Others had stated though, that Cabagan was transferred because progress appeared to be bypassing the old Cabagan, in favor of the villages to the south, near Cabagan's present site. The new site was the area between the villages of Ugad and Luquilu, villages that exists up to this day; the site is not far from the old, with the church of the new Cabagan just some three kilometers or so, south from that of the old. The transfer was not without friction though. A number of Cabagan's inhabitants opposed the transfer, but the missionary's will had prevailed. In contempt, as it were of the natives' opposition, the missionary uprooted the Church of the old Cabagan and brought the images and other vestments, to the new Cabagan; when the Spaniards established a new town, they endeavored to build a massive church and convent made of stone and mortar. From 1877, when the new Cabagan was established, culminating with the Philippine Revolution that deposed the ruling Spaniards 19 years the governing Spaniards were still not able to complete all constructions needed, for the new Cabagan.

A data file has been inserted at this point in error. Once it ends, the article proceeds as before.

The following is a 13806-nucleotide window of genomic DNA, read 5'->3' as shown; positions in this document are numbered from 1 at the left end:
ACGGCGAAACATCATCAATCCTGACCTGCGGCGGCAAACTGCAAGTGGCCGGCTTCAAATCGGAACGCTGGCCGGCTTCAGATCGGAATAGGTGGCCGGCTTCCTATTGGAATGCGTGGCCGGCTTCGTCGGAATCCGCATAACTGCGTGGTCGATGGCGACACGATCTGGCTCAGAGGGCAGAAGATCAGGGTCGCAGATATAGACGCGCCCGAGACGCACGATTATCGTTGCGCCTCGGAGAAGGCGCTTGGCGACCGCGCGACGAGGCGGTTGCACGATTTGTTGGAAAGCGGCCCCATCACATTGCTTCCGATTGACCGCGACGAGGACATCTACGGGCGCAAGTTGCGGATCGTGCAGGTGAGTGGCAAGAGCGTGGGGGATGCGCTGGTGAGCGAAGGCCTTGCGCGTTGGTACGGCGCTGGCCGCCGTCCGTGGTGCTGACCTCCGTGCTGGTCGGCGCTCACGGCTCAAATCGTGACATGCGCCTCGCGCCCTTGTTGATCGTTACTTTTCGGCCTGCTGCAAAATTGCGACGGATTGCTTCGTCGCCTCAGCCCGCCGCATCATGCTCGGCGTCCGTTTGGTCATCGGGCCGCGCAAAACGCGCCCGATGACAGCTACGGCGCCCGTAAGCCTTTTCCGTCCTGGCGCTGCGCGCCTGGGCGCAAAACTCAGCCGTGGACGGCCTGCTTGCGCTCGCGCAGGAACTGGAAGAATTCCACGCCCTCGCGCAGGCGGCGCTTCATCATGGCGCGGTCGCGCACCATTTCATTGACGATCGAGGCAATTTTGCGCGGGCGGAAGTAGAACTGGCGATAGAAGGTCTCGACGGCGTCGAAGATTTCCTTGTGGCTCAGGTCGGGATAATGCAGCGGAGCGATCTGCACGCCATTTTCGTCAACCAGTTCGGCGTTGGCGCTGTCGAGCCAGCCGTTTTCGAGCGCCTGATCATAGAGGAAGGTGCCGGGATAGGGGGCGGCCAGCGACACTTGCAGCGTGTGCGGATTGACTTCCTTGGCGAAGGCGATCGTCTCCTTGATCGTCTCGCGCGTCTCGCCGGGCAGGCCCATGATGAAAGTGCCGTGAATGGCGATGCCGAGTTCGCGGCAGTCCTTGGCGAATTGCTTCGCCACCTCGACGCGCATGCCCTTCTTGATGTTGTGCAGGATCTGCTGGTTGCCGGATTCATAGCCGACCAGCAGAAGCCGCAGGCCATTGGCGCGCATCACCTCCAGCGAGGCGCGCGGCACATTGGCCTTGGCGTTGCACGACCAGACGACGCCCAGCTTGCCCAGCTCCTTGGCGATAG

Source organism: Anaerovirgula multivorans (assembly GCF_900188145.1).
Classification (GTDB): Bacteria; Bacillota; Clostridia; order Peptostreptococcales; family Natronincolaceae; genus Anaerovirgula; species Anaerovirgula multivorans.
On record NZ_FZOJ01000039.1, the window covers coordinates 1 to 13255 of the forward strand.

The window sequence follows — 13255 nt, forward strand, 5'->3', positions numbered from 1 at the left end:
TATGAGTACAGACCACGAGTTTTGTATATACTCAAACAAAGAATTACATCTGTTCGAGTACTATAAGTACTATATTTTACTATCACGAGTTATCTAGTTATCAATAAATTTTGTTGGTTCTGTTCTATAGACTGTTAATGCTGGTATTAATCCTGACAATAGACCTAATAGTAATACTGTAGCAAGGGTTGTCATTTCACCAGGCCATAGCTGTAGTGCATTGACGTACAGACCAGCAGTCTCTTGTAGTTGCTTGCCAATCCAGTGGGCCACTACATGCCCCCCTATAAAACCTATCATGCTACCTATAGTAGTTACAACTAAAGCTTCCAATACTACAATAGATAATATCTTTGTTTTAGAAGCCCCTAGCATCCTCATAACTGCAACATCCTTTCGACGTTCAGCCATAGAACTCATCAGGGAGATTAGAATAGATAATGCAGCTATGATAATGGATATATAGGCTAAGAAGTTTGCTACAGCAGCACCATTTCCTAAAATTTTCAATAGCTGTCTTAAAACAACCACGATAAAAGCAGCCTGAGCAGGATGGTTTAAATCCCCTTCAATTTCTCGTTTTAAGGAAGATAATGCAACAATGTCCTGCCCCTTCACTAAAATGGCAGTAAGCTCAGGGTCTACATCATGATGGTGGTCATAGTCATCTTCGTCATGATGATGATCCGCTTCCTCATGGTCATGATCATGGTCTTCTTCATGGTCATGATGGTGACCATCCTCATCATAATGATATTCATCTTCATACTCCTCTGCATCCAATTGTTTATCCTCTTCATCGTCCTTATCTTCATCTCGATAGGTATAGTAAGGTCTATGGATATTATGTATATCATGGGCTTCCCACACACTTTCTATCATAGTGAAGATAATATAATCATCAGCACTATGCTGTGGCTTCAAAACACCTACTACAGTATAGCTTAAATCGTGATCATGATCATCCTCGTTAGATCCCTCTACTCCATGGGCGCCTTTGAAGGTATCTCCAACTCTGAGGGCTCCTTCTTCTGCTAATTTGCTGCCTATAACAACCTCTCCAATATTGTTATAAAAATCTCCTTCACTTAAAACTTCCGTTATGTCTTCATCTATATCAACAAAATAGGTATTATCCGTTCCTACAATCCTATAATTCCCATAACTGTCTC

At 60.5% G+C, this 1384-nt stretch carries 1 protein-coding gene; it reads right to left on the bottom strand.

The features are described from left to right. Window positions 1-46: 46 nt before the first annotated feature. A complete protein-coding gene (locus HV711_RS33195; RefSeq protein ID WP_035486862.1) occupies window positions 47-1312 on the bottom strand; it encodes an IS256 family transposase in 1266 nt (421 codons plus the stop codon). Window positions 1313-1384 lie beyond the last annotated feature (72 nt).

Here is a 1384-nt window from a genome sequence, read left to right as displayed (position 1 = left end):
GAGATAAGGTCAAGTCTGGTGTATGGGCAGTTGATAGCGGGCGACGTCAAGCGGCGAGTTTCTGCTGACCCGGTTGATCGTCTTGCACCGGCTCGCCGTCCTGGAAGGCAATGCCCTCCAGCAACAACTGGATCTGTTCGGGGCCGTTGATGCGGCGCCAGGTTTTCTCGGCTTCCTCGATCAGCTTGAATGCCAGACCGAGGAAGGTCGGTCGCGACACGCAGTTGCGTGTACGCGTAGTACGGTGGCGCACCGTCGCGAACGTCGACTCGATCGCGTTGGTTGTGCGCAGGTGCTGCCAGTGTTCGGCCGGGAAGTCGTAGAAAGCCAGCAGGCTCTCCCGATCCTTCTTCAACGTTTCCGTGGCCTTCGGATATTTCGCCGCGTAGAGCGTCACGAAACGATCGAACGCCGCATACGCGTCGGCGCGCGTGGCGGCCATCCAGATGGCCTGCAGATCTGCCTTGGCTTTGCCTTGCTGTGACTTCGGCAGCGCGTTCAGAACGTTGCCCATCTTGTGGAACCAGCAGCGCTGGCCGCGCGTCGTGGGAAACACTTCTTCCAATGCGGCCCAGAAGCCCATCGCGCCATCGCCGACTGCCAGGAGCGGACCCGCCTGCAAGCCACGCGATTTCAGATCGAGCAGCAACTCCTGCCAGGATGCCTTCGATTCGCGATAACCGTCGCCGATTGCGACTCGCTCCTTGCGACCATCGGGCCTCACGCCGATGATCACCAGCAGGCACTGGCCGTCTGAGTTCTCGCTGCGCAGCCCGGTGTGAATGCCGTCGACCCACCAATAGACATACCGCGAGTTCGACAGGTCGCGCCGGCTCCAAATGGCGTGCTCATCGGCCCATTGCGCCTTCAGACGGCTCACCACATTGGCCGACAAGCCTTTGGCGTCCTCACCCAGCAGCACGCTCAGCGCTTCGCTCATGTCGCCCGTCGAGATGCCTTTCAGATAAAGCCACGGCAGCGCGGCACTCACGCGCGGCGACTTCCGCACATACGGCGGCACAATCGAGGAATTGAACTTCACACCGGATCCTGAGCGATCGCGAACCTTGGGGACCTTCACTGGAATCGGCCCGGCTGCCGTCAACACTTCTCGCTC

Cabagan is a known meeting place among revolutionaries during the Spanish occupation. In the 2015 census, the population of Cabagan, was 50,174 people, with a density of 120 inhabitants per square kilometre or 310 inhabitants per square mile. Cabagan, as part of the Irraya region and its language, was Irraya; the Spaniards however, made the Ibanag "The Official Language of the Valley", had exerted all efforts that everyone speak the dialect. Since the Irraya tongue disappeared from the Cabagan psyche; when some people utter Irraya before, they were discouraged or forbidden to speak, because, the language of the "pagans" at that time, the Kalingas. Whenever the townsfolk enter the poblacion, none would speak of Irraya, for they would be considered despicably as, a "Kalinga" or as "ignorant persons", living in the mountains. Today, no one speaks Irraya. There are however, a few barrios in Cabagan today, like San Bernardo and Tallag, wherein the Ibanag dialect gets interspersed with Irraya. However, some older generation townsfolk, could remember sentences in Irraya.
Ilocano is spoken in parts of Cabagan because of migration of poor Ilocanos from other parts of Luzon to seek opportunities. Cabagan is famous for its eponymously named'Pancit Cabagan' a local dish, in
Tropical rainforest climate